Enjoy those two weeks, they will help you regain muscle strenght and faith, two nouns that seem to get kind of lost in this post, and God only knows how well I understand your feelings.
Big hug,

Brother Ted said...

My dear friend, there are indeed legions behind you and it is wonderful to hear how your peers have supported you these last few years. The Arkansas experience sure has been a let down. It is hard to think that you were an experiment that just didn't go as planned. I think it is hard because there were such high hopes that the myeloma could be knocked on its butt. Instead it knocked you down, but not for the 10 count. Enjoy the next couple of weeks.

John said...

Just a note on my experience with thalidomide. I took it for five months along with dex. Depending on the dosage, it might not be too taxing. I managed to work full time during the treatment with thal/dex.

At 200 mg daily and 40 mg of dex once a week, the side effects were sleepiness, constipation, and peripheral neuropathy in my feet. It did reduce the M-spike from 4.6 to 0.7.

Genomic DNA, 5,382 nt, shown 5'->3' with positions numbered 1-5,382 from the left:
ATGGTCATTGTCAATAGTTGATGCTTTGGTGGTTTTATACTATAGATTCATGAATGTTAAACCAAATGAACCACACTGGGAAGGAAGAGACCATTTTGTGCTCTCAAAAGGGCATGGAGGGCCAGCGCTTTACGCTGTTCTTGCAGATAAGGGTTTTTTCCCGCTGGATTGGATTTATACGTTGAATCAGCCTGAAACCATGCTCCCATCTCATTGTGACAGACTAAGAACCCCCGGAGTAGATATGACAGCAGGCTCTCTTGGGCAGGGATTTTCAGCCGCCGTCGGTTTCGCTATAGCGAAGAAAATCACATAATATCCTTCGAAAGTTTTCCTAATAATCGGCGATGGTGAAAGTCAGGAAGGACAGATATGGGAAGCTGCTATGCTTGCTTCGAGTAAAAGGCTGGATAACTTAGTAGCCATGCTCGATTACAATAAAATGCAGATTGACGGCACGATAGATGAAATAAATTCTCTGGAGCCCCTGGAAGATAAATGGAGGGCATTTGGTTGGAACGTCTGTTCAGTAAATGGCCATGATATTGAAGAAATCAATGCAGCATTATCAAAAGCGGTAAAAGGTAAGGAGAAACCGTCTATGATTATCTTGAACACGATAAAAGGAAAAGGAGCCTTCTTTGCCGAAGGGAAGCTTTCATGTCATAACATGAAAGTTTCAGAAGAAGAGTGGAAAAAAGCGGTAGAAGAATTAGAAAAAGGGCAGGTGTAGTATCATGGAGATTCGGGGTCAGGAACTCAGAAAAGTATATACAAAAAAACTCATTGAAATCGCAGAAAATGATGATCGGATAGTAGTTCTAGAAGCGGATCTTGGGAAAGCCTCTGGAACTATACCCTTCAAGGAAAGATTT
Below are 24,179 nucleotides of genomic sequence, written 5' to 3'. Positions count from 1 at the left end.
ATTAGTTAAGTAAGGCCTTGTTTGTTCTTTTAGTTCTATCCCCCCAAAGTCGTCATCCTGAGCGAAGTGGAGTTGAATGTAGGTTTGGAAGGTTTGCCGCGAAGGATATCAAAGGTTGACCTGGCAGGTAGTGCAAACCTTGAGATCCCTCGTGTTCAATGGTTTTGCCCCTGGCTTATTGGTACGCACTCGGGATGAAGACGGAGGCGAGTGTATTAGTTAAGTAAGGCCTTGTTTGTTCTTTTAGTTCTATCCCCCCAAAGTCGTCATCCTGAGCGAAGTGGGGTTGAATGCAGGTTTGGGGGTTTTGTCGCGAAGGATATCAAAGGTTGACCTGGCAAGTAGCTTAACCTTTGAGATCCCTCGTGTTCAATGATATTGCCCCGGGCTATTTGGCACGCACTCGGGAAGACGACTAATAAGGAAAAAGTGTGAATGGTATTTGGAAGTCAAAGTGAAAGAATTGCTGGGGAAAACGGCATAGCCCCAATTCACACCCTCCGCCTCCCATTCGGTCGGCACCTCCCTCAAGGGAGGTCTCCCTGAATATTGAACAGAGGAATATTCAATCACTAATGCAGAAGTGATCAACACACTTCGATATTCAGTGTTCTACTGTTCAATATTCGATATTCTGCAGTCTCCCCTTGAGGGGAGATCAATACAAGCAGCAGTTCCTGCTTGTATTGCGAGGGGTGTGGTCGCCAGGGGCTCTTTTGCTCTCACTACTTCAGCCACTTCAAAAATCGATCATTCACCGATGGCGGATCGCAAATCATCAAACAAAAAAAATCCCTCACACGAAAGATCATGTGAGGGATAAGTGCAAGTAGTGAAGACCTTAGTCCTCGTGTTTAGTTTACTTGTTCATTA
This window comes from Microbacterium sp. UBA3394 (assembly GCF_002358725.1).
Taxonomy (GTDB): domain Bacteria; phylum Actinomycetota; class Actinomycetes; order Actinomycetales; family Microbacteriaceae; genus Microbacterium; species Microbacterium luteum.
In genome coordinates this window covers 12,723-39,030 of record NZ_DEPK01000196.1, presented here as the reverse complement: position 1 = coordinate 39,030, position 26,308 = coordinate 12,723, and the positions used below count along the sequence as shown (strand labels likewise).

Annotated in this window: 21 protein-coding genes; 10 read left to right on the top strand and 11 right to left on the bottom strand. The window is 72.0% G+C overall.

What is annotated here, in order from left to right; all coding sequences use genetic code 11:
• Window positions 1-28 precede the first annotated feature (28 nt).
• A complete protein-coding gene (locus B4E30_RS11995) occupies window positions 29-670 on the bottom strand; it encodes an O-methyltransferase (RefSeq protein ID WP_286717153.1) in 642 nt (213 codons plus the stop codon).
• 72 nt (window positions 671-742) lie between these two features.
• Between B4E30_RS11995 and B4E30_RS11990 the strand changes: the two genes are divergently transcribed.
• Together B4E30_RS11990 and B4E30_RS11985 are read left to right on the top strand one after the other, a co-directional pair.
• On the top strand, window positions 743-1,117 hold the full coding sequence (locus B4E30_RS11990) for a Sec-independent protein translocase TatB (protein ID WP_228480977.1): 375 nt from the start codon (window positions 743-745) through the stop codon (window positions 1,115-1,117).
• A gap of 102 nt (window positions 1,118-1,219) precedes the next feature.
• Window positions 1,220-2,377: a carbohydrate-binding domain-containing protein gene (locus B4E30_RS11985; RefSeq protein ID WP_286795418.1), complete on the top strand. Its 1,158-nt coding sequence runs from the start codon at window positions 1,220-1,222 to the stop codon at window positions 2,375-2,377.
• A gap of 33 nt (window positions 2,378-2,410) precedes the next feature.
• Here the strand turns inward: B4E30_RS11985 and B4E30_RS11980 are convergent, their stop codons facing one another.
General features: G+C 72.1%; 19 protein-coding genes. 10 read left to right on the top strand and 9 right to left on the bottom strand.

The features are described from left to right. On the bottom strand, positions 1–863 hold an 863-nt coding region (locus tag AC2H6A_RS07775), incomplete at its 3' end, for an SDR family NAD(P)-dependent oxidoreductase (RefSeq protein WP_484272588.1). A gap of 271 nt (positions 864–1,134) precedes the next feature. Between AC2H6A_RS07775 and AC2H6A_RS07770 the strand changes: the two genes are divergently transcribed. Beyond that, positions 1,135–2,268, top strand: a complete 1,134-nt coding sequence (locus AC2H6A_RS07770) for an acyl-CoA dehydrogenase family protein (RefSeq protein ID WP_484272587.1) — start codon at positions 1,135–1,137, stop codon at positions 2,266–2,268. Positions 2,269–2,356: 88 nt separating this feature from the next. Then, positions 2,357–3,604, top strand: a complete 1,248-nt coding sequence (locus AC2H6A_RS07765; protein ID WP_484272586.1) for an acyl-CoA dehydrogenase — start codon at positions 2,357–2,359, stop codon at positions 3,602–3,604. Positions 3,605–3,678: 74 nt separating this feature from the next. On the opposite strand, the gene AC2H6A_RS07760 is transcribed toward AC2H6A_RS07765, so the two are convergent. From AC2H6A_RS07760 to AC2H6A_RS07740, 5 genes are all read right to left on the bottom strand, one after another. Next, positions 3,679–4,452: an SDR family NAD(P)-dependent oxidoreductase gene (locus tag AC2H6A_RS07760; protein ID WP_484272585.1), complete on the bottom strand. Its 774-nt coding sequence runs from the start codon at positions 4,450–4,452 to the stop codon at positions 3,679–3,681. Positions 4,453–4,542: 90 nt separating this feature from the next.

Nick said...

Dan -

I'm very sorry to hear of the situation with your marrow post-carpet bombing. I was going to mention the two new classes of drugs that I recently heard Ken Anderson at Dana Farber (he is the superstar of the non-transplant faction among MM docs). One class of drugs are heat-shock proteins (sounds like HSP-90 is one of these) and another is HDAC inhibitors. Not sure if the latter are in trials yet but they will be soon.

I am having breakfast in a couple of weeks with Kathy Giusti of the MMRF and I hope to discuss potentially joining their board. That would give me a birdseye view of all new pharmaceutical developments. In any case, if I can help in any way, please let me know. As you know, the pace of development in medicine provides a lot of reason for optimism. You may be stuck in "control the disease" mode for now, rather than eradication mode, but new treatments will be forthcoming.

You, Susan and your family are always in our thoughts -- be well, my friend.